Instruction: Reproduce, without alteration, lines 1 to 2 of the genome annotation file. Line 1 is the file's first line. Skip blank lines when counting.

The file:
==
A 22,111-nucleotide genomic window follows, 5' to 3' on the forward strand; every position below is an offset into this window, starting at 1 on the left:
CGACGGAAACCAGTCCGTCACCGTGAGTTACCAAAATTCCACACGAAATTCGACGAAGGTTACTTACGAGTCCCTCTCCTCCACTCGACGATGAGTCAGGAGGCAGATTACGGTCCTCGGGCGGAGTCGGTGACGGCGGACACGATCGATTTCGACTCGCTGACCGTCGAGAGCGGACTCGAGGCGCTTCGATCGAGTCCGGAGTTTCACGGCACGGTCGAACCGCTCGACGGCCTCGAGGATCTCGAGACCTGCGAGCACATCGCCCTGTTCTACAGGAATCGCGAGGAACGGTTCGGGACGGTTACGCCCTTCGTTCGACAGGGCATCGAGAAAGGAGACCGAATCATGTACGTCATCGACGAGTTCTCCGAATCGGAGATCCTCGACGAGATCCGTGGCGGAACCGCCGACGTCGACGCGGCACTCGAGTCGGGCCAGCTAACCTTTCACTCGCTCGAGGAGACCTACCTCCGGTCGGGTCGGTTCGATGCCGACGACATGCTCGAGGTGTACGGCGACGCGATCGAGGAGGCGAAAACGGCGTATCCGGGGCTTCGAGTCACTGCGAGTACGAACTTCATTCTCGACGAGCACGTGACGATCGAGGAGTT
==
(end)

A 22,111-nucleotide genomic window follows, 5' to 3' on the forward strand; every position below is an offset into this window, starting at 1 on the left:
CGACGGAAACCAGTCCGTCACCGTGAGTTACCAAAATTCCACACGAAATTCGACGAAGGTTACTTACGAGTCCCTCTCCTCCACTCGACGATGAGTCAGGAGGCAGATTACGGTCCTCGGGCGGAGTCGGTGACGGCGGACACGATCGATTTCGACTCGCTGACCGTCGAGAGCGGACTCGAGGCGCTTCGATCGAGTCCGGAGTTTCACGGCACGGTCGAACCGCTCGACGGCCTCGAGGATCTCGAGACCTGCGAGCACATCGCCCTGTTCTACAGGAATCGCGAGGAACGGTTCGGGACGGTTACGCCCTTCGTTCGACAGGGCATCGAGAAAGGAGACCGAATCATGTACGTCATCGACGAGTTCTCCGAATCGGAGATCCTCGACGAGATCCGTGGCGGAACCGCCGACGTCGACGCGGCACTCGAGTCGGGCCAGCTAACCTTTCACTCGCTCGAGGAGACCTACCTCCGGTCGGGTCGGTTCGATGCCGACGACATGCTCGAGGTGTACGGCGACGCGATCGAGGAGGCGAAAACGGCGTATCCGGGGCTTCGAGTCACTGCGAGTACGAACTTCATTCTCGACGAGCACGTGACGATCGAGGAGTT